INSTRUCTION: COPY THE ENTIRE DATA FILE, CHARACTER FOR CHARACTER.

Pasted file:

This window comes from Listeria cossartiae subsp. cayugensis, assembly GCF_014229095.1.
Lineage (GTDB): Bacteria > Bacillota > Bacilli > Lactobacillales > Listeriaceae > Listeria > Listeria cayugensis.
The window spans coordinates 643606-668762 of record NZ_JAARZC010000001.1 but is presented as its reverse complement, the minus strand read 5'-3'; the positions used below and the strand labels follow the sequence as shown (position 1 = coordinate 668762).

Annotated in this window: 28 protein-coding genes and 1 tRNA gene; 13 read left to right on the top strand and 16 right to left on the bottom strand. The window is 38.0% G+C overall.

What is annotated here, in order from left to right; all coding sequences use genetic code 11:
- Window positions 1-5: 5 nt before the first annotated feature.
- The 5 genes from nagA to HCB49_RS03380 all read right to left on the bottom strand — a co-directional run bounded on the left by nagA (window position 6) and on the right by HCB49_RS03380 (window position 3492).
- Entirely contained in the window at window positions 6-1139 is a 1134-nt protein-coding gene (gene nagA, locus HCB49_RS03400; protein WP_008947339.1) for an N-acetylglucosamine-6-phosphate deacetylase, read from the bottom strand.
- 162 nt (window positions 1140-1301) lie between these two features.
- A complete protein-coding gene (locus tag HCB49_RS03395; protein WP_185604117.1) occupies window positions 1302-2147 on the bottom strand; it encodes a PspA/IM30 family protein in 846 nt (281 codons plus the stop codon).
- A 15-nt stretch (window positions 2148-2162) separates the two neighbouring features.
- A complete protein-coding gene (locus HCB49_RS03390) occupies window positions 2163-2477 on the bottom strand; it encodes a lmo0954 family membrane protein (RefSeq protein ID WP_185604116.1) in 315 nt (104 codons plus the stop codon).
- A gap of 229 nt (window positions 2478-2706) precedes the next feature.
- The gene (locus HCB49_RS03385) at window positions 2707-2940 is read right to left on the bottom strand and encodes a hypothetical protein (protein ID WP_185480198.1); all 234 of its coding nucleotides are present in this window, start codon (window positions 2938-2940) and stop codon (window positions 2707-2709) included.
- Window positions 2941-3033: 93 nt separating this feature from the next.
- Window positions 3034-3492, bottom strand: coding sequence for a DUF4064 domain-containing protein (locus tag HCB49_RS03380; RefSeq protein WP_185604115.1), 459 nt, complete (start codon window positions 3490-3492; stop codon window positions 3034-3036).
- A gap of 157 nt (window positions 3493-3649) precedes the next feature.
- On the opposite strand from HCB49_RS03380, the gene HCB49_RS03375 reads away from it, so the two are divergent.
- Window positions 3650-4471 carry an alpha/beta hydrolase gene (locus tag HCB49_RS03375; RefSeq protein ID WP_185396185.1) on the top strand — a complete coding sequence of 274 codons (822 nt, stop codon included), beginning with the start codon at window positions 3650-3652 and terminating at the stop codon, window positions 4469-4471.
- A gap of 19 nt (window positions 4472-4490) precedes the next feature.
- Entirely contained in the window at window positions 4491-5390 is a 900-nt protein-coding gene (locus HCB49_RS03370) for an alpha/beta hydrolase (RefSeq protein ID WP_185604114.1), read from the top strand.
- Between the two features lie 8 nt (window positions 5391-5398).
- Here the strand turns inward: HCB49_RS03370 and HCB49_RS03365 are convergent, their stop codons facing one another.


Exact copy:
This window comes from Listeria cossartiae subsp. cayugensis, assembly GCF_014229095.1.
Lineage (GTDB): Bacteria > Bacillota > Bacilli > Lactobacillales > Listeriaceae > Listeria > Listeria cayugensis.
The window spans coordinates 643606-668762 of record NZ_JAARZC010000001.1 but is presented as its reverse complement, the minus strand read 5'-3'; the positions used below and the strand labels follow the sequence as shown (position 1 = coordinate 668762).

Annotated in this window: 28 protein-coding genes and 1 tRNA gene; 13 read left to right on the top strand and 16 right to left on the bottom strand. The window is 38.0% G+C overall.

What is annotated here, in order from left to right; all coding sequences use genetic code 11:
- Window positions 1-5: 5 nt before the first annotated feature.
- The 5 genes from nagA to HCB49_RS03380 all read right to left on the bottom strand — a co-directional run bounded on the left by nagA (window position 6) and on the right by HCB49_RS03380 (window position 3492).
- Entirely contained in the window at window positions 6-1139 is a 1134-nt protein-coding gene (gene nagA, locus HCB49_RS03400; protein WP_008947339.1) for an N-acetylglucosamine-6-phosphate deacetylase, read from the bottom strand.
- 162 nt (window positions 1140-1301) lie between these two features.
- A complete protein-coding gene (locus tag HCB49_RS03395; protein WP_185604117.1) occupies window positions 1302-2147 on the bottom strand; it encodes a PspA/IM30 family protein in 846 nt (281 codons plus the stop codon).
- A 15-nt stretch (window positions 2148-2162) separates the two neighbouring features.
- A complete protein-coding gene (locus HCB49_RS03390) occupies window positions 2163-2477 on the bottom strand; it encodes a lmo0954 family membrane protein (RefSeq protein ID WP_185604116.1) in 315 nt (104 codons plus the stop codon).
- A gap of 229 nt (window positions 2478-2706) precedes the next feature.
- The gene (locus HCB49_RS03385) at window positions 2707-2940 is read right to left on the bottom strand and encodes a hypothetical protein (protein ID WP_185480198.1); all 234 of its coding nucleotides are present in this window, start codon (window positions 2938-2940) and stop codon (window positions 2707-2709) included.
- Window positions 2941-3033: 93 nt separating this feature from the next.
- Window positions 3034-3492, bottom strand: coding sequence for a DUF4064 domain-containing protein (locus tag HCB49_RS03380; RefSeq protein WP_185604115.1), 459 nt, complete (start codon window positions 3490-3492; stop codon window positions 3034-3036).
- A gap of 157 nt (window positions 3493-3649) precedes the next feature.
- On the opposite strand from HCB49_RS03380, the gene HCB49_RS03375 reads away from it, so the two are divergent.
- Window positions 3650-4471 carry an alpha/beta hydrolase gene (locus tag HCB49_RS03375; RefSeq protein ID WP_185396185.1) on the top strand — a complete coding sequence of 274 codons (822 nt, stop codon included), beginning with the start codon at window positions 3650-3652 and terminating at the stop codon, window positions 4469-4471.
- A gap of 19 nt (window positions 4472-4490) precedes the next feature.
- Entirely contained in the window at window positions 4491-5390 is a 900-nt protein-coding gene (locus HCB49_RS03370) for an alpha/beta hydrolase (RefSeq protein ID WP_185604114.1), read from the top strand.
- Between the two features lie 8 nt (window positions 5391-5398).
- Here the strand turns inward: HCB49_RS03370 and HCB49_RS03365 are convergent, their stop codons facing one another.